This stream is then uploaded to the graph api using a client setup with our graph api token via

        public static async Task<string> UploadFileAsync(HttpClient client,
                                                     string siteId,
                                                     MemoryStream stream,
                                                     string driveId,
                                                     string fileName,
                                                     string folderName = "root")
    {

        var result = await client.PutAsync(
            $"https://graph.microsoft.com/v1.0/sites/{siteId}/drives/{driveId}/items/{folderName}:/{fileName}:/content",
            new ByteArrayContent(stream.ToArray()));
        var res = JsonSerializer.Deserialize<SharepointDocument>(await result.Content.ReadAsStringAsync());
        return res.id;
    }

We then download from graph api using that api given to get a PDF via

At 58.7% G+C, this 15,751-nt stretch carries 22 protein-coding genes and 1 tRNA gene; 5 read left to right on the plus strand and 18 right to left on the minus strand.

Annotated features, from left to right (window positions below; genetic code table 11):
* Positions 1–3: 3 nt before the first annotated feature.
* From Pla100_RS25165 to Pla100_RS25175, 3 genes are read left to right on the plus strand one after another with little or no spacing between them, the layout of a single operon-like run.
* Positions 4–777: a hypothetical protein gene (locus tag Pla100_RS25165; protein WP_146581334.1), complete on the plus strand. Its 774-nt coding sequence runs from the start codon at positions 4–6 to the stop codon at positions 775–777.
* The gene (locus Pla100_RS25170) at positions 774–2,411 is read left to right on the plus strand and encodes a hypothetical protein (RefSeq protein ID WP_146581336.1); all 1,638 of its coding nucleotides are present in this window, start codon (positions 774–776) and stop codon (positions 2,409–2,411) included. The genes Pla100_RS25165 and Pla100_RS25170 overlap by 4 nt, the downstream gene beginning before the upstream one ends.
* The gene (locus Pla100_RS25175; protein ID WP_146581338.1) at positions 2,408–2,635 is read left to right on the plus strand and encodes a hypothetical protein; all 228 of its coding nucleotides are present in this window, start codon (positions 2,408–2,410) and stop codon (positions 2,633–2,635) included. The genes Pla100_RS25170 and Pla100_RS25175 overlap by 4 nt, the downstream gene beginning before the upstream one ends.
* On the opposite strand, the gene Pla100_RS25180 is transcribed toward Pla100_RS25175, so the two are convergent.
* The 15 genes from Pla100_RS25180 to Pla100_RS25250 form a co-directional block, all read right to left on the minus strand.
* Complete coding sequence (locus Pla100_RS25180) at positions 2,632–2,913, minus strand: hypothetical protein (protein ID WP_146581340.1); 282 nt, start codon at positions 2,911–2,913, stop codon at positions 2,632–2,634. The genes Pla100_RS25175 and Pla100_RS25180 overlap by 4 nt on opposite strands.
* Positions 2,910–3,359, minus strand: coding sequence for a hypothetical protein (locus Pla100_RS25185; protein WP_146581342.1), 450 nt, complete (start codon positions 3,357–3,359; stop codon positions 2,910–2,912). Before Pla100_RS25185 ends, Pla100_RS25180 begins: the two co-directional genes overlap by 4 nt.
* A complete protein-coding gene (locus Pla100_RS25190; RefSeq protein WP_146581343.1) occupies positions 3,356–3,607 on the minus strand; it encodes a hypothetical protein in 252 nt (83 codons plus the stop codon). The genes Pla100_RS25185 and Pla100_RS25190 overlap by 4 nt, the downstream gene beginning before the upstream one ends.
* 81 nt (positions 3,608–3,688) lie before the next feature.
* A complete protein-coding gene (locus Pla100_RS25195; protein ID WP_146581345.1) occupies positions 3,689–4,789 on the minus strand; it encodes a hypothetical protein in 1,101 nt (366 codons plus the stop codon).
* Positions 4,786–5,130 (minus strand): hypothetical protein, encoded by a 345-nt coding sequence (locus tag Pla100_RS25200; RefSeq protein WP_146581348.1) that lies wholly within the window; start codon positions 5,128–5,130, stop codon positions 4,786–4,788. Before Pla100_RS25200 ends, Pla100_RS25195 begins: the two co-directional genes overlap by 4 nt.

public static async Task<Stream> GetPdfOfDocumentAsync(HttpClient client,
                                                            string siteId,
                                                            string driveId,
                                                            string documentId)
    {


        var getRequest =
            await client.GetAsync(
                $"https://graph.microsoft.com/v1.0/sites/{siteId}/drives/{driveId}/items/{documentId}/content?format=pdf");
        return await getRequest.Content.ReadAsStreamAsync();

    }

This gives a stream composed off the document that was just created.

-3